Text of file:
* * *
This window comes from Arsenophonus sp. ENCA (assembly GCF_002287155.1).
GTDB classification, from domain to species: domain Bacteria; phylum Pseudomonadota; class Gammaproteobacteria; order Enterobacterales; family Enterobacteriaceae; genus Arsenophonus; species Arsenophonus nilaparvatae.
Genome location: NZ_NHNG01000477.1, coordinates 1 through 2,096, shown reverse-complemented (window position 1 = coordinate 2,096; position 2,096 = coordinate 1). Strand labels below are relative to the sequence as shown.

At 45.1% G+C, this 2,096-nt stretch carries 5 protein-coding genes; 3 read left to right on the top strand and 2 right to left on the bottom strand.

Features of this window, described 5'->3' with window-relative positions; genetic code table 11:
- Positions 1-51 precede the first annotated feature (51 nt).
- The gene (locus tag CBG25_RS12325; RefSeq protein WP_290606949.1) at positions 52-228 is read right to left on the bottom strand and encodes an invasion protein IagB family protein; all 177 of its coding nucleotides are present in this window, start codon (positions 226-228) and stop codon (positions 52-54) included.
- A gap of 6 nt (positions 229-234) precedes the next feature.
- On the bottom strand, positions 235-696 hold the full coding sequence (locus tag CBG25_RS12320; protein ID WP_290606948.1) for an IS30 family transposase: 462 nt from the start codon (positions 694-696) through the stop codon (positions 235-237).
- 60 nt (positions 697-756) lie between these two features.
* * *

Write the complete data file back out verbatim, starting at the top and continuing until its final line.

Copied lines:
This window comes from Arsenophonus sp. ENCA (assembly GCF_002287155.1).
GTDB classification, from domain to species: domain Bacteria; phylum Pseudomonadota; class Gammaproteobacteria; order Enterobacterales; family Enterobacteriaceae; genus Arsenophonus; species Arsenophonus nilaparvatae.
Genome location: NZ_NHNG01000477.1, coordinates 1 through 2,096, shown reverse-complemented (window position 1 = coordinate 2,096; position 2,096 = coordinate 1). Strand labels below are relative to the sequence as shown.

At 45.1% G+C, this 2,096-nt stretch carries 5 protein-coding genes; 3 read left to right on the top strand and 2 right to left on the bottom strand.

Features of this window, described 5'->3' with window-relative positions; genetic code table 11:
- Positions 1-51 precede the first annotated feature (51 nt).
- The gene (locus tag CBG25_RS12325; RefSeq protein WP_290606949.1) at positions 52-228 is read right to left on the bottom strand and encodes an invasion protein IagB family protein; all 177 of its coding nucleotides are present in this window, start codon (positions 226-228) and stop codon (positions 52-54) included.
- A gap of 6 nt (positions 229-234) precedes the next feature.
- On the bottom strand, positions 235-696 hold the full coding sequence (locus tag CBG25_RS12320; protein ID WP_290606948.1) for an IS30 family transposase: 462 nt from the start codon (positions 694-696) through the stop codon (positions 235-237).
- 60 nt (positions 697-756) lie between these two features.